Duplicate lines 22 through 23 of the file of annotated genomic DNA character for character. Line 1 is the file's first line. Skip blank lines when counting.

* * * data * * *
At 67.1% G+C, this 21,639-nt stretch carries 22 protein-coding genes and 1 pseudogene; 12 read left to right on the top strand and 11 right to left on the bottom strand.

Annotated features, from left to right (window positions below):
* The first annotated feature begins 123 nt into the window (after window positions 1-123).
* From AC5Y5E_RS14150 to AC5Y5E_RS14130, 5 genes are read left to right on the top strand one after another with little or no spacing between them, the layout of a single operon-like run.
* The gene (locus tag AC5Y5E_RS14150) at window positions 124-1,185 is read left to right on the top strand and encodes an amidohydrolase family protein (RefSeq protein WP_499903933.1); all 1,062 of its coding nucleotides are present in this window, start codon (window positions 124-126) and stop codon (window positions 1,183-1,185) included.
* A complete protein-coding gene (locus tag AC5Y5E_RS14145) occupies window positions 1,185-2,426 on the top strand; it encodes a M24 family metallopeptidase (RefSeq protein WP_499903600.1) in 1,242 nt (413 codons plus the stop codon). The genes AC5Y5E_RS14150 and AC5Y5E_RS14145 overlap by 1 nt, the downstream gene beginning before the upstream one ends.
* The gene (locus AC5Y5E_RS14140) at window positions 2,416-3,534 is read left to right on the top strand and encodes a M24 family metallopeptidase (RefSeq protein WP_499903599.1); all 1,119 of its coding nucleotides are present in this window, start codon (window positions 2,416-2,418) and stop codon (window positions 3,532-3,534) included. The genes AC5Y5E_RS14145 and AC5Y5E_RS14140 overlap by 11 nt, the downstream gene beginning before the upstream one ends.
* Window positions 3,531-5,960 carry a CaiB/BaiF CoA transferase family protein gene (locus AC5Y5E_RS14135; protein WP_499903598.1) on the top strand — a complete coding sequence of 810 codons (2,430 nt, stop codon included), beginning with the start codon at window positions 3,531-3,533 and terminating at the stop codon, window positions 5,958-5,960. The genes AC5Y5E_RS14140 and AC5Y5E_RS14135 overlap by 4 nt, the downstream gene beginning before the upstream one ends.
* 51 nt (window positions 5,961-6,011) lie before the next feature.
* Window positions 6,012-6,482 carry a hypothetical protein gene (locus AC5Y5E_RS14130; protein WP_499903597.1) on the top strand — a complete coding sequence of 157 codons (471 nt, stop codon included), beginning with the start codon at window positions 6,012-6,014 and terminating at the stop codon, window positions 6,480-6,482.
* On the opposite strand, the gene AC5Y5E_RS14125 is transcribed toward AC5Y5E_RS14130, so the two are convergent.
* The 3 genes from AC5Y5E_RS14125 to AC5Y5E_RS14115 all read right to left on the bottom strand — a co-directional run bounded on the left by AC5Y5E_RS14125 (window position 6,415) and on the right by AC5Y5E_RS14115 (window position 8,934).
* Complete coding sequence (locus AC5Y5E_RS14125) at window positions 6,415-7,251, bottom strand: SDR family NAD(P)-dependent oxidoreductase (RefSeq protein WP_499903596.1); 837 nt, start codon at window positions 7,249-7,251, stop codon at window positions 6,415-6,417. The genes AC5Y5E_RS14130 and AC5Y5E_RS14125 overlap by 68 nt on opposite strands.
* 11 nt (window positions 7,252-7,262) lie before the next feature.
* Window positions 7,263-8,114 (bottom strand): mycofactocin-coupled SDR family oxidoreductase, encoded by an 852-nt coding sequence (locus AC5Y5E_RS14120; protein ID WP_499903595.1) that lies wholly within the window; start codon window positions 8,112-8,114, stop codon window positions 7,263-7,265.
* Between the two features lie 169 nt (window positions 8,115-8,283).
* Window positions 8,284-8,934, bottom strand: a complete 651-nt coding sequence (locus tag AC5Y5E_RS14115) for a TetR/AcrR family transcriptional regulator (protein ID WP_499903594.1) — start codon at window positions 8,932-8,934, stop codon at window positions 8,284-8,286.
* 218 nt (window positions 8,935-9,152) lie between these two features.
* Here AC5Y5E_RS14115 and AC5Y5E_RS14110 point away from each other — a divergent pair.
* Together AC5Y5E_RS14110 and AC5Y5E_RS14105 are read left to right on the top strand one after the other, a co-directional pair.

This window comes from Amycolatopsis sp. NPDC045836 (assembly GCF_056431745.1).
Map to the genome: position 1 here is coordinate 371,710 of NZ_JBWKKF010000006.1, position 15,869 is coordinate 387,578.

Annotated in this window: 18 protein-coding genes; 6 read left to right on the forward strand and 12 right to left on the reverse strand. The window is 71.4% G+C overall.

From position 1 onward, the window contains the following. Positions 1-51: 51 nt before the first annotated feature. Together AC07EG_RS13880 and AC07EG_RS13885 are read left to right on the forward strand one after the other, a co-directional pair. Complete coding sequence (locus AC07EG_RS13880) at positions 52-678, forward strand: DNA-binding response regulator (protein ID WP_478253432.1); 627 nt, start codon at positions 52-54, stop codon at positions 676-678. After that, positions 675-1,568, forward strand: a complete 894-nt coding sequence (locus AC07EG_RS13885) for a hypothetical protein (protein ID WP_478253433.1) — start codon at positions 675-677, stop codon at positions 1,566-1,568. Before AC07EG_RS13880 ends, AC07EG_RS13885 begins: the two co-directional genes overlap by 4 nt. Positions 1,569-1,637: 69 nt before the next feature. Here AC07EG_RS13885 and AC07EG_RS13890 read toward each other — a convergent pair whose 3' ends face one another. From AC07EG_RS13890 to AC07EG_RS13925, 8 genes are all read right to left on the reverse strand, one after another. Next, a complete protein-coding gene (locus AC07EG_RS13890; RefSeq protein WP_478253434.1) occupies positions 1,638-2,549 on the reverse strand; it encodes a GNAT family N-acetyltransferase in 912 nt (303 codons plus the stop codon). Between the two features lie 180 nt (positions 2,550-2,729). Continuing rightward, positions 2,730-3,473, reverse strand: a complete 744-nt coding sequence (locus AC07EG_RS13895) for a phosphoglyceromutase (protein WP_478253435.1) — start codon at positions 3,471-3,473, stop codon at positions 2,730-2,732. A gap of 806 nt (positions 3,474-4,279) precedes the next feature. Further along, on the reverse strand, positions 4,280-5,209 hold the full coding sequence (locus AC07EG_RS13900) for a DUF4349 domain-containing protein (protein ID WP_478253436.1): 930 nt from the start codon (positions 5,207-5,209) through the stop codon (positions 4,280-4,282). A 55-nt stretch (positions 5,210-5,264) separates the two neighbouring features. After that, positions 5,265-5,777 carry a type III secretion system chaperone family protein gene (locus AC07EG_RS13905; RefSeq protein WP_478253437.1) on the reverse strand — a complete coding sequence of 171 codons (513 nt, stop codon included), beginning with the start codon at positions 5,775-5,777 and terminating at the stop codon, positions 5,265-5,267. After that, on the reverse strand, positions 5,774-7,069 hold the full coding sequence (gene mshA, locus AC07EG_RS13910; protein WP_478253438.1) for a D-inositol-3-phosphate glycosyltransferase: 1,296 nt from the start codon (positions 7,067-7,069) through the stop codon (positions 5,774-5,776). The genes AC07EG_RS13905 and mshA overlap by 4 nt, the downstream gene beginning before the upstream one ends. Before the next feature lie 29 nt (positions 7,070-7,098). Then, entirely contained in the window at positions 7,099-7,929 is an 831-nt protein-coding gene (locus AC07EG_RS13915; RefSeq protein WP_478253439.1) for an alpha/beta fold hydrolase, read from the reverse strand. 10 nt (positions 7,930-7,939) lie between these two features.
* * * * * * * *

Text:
Map to the genome: position 1 here is coordinate 371,710 of NZ_JBWKKF010000006.1, position 15,869 is coordinate 387,578.

Annotated in this window: 18 protein-coding genes; 6 read left to right on the forward strand and 12 right to left on the reverse strand. The window is 71.4% G+C overall.